Lumberus nurturus: Not content with what nature offers, this player hopes to hype his bats, for whatever Frey-dian reasons. (Cubs manager Jim soaked his in motor oil during his playing career.) One common practice is "boning" a bat; that is, rubbing a bone or Coke bottle up and down the barrel of the bat to seal the pores and toughen the wood. In order to highlight the ball marks on his bats after a game, Dale Murphy cleans them with alcohol. (Yes, kids, alcohol!) Leon Durham has his mother pray over his sticks before each season.

Some have gone to even greater lengths for an edge. During the off-season, Frankie Frisch hung his bats in a barn to cure them like sausages. Eddie Collins buried his in a dunghill to keep them alive. Home Run Baker was said to have used a magical rubbing compound made of ingredients that he never would reveal. But the cake-taker was Jim Kelly, a former catcher in the Phillies' farm system, who once, while he was 0 for 16, not only drew a pair of eyes on the barrel (the better to see you with, my dear) but also a pair of glasses to compensate for the poor lighting in minor league parks. That night he nearly blinded his bat with a pair of homers.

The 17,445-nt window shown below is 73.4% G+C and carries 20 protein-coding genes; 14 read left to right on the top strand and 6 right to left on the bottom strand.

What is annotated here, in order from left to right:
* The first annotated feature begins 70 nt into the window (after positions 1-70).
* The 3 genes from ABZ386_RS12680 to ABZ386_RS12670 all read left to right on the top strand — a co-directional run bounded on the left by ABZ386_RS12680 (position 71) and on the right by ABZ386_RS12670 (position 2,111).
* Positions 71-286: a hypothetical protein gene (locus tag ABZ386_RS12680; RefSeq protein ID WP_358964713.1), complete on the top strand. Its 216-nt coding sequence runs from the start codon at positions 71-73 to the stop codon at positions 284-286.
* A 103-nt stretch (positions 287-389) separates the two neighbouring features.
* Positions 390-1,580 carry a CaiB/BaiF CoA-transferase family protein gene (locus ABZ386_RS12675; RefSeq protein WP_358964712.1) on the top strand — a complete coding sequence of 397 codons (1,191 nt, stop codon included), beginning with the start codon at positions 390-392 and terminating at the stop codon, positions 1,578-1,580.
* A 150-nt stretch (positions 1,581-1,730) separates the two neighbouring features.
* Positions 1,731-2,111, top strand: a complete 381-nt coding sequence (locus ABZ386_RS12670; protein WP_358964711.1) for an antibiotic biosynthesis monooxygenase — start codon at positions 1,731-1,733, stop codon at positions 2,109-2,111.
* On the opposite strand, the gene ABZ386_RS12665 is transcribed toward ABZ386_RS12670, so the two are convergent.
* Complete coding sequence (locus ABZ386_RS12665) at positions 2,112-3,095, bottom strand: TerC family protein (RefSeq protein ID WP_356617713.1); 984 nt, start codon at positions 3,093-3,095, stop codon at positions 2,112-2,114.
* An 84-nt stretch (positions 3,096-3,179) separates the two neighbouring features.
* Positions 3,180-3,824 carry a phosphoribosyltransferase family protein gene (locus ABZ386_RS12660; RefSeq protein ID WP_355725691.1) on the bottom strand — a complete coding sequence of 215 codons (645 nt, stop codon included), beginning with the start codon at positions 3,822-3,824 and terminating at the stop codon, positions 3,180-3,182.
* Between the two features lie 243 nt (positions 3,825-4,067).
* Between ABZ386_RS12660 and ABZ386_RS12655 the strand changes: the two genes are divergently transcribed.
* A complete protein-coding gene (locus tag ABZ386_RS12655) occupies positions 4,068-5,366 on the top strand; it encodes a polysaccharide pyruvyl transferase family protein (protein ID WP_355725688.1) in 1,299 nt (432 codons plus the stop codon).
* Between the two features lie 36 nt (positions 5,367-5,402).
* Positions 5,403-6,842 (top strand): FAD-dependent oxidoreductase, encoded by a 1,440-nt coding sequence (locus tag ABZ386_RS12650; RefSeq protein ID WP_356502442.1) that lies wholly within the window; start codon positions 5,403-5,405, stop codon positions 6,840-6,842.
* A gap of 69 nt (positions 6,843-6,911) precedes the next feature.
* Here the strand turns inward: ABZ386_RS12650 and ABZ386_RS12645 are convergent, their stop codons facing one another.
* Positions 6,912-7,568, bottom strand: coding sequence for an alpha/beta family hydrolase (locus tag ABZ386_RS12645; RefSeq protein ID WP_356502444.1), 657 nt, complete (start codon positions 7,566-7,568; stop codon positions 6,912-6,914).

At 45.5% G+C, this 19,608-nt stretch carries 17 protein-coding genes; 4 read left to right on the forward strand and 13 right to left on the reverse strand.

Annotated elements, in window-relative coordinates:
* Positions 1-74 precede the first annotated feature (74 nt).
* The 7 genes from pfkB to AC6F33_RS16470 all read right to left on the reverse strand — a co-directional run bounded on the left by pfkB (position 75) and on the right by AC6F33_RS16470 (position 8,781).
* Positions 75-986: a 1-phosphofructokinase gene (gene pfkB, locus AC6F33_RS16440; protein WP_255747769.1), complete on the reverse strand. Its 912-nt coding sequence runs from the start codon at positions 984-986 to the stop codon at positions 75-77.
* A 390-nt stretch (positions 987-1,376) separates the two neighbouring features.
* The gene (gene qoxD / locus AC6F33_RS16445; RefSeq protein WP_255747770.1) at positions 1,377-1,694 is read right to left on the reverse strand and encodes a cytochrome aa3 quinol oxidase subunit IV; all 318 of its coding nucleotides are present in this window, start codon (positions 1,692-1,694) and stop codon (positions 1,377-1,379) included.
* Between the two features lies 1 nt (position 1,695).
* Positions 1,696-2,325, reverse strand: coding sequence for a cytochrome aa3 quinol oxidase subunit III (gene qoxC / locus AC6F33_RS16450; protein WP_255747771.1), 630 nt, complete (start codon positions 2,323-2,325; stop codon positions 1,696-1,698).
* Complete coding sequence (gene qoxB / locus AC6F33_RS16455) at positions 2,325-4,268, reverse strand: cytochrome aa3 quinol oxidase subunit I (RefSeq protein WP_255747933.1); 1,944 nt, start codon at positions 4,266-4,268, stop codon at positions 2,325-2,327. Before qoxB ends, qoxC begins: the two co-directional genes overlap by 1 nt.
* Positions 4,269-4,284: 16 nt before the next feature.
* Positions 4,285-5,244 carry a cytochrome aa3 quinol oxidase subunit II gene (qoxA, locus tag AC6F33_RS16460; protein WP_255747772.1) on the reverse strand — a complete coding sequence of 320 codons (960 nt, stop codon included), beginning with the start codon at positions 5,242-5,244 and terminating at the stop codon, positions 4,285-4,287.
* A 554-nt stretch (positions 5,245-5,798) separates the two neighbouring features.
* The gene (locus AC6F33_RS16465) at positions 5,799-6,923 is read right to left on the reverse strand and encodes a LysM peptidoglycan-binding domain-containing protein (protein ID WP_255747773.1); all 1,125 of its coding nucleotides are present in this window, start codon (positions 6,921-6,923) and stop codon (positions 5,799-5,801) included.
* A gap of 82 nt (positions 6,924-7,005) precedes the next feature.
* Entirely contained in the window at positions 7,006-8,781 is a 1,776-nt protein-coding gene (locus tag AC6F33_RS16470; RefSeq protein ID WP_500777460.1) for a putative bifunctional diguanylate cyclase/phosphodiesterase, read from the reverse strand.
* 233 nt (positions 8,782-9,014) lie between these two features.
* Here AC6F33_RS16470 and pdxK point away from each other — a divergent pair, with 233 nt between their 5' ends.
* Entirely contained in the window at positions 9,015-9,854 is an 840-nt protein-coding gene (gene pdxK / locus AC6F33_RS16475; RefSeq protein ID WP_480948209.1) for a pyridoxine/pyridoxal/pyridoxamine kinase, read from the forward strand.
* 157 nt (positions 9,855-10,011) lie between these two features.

Norm Cash, the king of the subversive splinter group, used corked bats that he believed added up to 50 feet a shot. By boring a hole about eight inches deep at the fat end of the bat and filling the top of it with cork, sawdust and glue, he claimed he could generate more bat speed without sacrificing mass. Stormin' Norman's theory looked terrific when he hit .361 with 41 homers and 132 RBIs for the Tigers in 1961. Would that his tainted wood had worked as well the next year, when he slumped to .243. Hitters have also carved grooves into the bat barrel to create a pocket of air to help push the ball from the bat. Pretty sophisticated, huh?

Instruments indifferentus: Perhaps it is all in the wrists. Willie Stargell, of the old Lumber Company, stipulated only that the model he used have someone else's name on it. Mantle's epic blast at Yankee Stadium was launched with Dale Long's bat. Lou Piniella would hit with anything handy, particularly a Mickey Rivers model. That's because Rivers often roamed the Yankee dugout like a carnival barker: "Hey, I got a lucky bat here." It was Rivers, you'll remember, who slipped Bucky Dent the bat with which Dent smacked the three-run home run that banned Boston from the 1978 playoff. But let history note: Both a borrower and a lender Rivers was. Roy White had earlier supplied Rivers with the very wood Mickey gave to Dent.